“Liberals Must Stand Up”
The program was guided by defined objectives: Gordon Mackay, the Secretary General of Liberal International (LI), came to India and Sri Lanka to get a better understanding of the state of liberalism in this part of the world and discuss possibilities for establishing sustainable relations in the region.
Liberal International is the world federation of liberal political parties. With member parties in all parts of the globe, it is an “anomaly” that the group has no established partnerships in South Asia, and particularly in India, the biggest democracy on earth, said the Friedrich Naumann Foundation for Freedom’s (FNF) Regional Director Dr. Ronald Meinardus.
“Coming from South Africa, India for us is an important reference point”, said Mr. Mackay, a former Member of Parliament from South Africa, in a discussion forum with leading members of India’s most prominent liberal organizations.
Among the tangible results of this and other meetings is the intention of the LI Secretary General to include liberal influencers and civil leaders to join international liberal activities.
Introducing Mr. Gordon to the Foundation’s partners Regional Director Dr. Meinardus highlighted the closeness of FNF and LI: “We are united by a common objective to promote liberalism in the world”, he said. “Call us allies, and you’re right.”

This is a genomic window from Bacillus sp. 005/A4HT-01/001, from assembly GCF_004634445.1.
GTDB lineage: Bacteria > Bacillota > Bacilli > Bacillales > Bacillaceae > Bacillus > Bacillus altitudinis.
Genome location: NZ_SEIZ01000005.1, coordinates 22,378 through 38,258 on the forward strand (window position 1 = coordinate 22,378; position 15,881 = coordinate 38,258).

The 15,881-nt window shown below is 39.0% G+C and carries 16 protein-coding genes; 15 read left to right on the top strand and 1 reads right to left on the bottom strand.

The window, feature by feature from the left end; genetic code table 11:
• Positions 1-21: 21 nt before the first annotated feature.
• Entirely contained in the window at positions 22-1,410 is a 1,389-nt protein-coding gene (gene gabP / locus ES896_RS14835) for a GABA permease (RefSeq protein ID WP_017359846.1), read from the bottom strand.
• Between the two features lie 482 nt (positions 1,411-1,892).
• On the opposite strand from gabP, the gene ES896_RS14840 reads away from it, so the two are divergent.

Multitude of Challenges
Apart from New Delhi, where he delivered the keynote speech on the occasion of the Foundation’s 60 years’ anniversary celebrations, Mr. Mackay visited Bangalore and Colombo.
At a well-attended debate forum in Bangalore, also known as “India’s Silicon Valley”, Mr. Mackay addressed a multitude of challenges facing liberalism today. Among these topics was also migration which has become a contentious issue in many countries around the world.
Here, as in other matters, our guest was categorical: “Migration benefits the receiving nation”, he said. “Not enough political leadership is offered on this topic. We as liberals must stand up.”
Probably the most contentious point in programmatic political debates is the “freedom versus equality” topic. Also here, Mr. Mackay, who emphasized that in his view the social components of liberalism are essential, was clear: “Having the freedom and not be able to use it is useless”, he argued. “How do we address the losers who suffer from market failure?”, he asked. “How do we make markets work for the totality of society?”
The discussants were not left alone with these queries. Gordon Mackay delved into the recently adopted programmatic Manifesto of Liberal International, which provides liberal answers to all the points raised.
Innovative and effective
Among the highlights of the one-week program was the 18th Dudley Senanayake Memorial Lecture which Mr. Gordon delivered in Colombo. In his programmatic speech, the guest from South Africa impressed the audience when he said that the Sri Lankan leader has had a strong impact on his own political thinking: “Dudley Senanayake played a critical role in shaping my thinking and subsequent development as a liberal.”
The visit could hardly have ended on a better note. “Super inspired by the innovative and effective work done by @fnfsouthasia”, Mr. Mackay wrote on his Facebook Page. He goes on to praise the “intellectual capacity and real ability” of our partners to shape societal discourse in the absence of a formal liberal political party. This, the Secretary General of the world federation of liberal parties concludes, “provides an interesting model for engagement between Liberal International and Liberals where no formal party structures exist.”